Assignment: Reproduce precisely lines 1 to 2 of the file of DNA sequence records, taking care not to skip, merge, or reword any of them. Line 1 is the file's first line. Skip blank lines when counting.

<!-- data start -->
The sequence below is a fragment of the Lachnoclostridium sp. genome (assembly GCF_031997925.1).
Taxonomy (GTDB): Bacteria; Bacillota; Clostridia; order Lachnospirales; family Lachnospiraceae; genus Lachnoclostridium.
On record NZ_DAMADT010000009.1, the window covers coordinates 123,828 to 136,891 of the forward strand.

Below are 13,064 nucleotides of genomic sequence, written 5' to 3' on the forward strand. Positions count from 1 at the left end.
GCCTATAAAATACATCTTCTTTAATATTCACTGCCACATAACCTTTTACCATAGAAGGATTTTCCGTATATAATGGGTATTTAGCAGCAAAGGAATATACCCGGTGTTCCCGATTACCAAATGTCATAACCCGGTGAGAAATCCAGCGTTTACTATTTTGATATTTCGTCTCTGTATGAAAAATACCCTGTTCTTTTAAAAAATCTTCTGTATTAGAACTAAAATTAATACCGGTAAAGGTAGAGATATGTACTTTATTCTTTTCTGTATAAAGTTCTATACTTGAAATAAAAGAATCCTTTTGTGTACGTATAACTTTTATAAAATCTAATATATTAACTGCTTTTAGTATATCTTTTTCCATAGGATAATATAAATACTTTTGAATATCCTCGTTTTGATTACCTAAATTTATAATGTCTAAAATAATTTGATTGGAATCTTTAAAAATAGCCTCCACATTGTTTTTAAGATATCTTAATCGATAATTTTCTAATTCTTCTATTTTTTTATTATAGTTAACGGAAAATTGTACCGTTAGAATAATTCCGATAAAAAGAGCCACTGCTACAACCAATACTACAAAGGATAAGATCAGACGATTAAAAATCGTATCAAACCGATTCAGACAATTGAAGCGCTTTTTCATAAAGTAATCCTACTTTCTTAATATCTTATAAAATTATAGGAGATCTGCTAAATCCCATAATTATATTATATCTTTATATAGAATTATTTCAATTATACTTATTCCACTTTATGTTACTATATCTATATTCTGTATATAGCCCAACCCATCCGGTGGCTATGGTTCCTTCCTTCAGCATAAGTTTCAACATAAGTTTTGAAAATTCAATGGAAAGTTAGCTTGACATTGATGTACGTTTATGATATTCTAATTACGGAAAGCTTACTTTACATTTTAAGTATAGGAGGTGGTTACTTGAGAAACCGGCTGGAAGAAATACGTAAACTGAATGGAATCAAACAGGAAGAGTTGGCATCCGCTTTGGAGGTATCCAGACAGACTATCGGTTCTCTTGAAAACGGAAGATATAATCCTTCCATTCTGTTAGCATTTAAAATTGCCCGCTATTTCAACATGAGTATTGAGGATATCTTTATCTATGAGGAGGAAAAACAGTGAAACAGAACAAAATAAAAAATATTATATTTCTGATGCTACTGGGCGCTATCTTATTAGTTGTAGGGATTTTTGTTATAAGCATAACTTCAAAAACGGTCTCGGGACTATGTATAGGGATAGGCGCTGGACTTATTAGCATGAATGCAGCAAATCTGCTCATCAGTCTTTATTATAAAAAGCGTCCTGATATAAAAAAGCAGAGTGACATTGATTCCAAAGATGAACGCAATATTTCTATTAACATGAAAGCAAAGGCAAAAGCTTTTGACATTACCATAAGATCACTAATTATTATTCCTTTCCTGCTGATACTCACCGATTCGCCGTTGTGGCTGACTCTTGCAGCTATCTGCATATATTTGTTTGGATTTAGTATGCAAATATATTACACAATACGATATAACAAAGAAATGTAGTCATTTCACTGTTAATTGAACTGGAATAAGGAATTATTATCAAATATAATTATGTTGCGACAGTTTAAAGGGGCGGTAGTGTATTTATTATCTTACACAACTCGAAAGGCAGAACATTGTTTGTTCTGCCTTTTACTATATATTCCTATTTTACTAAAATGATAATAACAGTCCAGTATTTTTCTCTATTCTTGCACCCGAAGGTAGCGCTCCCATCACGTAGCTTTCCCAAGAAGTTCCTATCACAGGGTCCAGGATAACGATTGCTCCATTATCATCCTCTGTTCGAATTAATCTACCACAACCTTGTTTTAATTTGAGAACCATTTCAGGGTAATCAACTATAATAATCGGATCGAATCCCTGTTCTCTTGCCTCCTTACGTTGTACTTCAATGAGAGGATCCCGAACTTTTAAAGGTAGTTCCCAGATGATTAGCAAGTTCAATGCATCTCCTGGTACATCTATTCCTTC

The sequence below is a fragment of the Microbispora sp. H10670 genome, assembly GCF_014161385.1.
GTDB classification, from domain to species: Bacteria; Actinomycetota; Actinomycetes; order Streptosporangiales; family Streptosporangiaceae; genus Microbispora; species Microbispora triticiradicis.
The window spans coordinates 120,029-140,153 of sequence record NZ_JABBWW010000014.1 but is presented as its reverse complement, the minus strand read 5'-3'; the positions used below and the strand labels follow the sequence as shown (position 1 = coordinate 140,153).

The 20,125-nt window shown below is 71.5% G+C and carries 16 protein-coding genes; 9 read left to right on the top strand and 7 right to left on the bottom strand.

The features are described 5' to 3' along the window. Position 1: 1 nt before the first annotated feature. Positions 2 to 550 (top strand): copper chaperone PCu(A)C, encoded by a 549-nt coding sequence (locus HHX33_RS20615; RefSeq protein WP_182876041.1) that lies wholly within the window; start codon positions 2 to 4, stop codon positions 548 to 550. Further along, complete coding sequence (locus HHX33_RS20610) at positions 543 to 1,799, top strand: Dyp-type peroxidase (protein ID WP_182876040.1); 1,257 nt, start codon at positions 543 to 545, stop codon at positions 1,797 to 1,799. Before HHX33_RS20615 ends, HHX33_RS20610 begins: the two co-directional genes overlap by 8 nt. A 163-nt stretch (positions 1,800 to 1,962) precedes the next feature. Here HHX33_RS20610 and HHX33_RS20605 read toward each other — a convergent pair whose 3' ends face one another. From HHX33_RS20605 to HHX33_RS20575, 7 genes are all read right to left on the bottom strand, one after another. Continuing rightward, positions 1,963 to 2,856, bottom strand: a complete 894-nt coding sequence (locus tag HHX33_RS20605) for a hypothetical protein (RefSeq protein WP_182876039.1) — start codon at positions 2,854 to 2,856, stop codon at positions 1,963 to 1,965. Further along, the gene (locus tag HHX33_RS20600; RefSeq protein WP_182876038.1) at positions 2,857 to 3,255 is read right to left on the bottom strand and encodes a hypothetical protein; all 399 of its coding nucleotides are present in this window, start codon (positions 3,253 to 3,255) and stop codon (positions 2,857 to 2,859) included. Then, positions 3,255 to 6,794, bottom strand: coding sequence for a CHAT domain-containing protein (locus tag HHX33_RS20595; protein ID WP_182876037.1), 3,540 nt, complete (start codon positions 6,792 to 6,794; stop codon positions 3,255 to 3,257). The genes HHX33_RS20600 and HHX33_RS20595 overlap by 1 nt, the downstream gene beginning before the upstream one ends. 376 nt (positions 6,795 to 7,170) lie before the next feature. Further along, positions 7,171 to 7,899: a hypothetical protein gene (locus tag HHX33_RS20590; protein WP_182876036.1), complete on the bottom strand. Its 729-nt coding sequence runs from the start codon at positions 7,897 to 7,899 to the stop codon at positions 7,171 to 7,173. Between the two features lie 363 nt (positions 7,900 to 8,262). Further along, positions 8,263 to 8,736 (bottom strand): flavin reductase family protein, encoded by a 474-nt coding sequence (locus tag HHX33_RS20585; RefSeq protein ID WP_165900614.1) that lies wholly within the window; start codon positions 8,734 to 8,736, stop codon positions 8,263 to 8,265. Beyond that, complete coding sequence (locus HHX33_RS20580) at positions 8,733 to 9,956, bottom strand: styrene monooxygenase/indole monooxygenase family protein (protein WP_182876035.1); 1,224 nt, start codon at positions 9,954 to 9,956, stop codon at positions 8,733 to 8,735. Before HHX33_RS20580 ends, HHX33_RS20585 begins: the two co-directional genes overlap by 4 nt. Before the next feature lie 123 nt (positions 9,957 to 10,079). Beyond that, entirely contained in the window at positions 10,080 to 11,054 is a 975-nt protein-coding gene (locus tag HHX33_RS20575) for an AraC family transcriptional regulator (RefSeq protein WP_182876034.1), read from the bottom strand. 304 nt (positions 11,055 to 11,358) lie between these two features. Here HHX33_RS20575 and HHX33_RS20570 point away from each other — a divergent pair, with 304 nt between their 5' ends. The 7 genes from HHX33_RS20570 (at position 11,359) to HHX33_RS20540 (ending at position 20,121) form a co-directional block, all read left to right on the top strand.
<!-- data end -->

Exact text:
The sequence below is a fragment of the Lachnoclostridium sp. genome (assembly GCF_031997925.1).
Taxonomy (GTDB): Bacteria; Bacillota; Clostridia; order Lachnospirales; family Lachnospiraceae; genus Lachnoclostridium.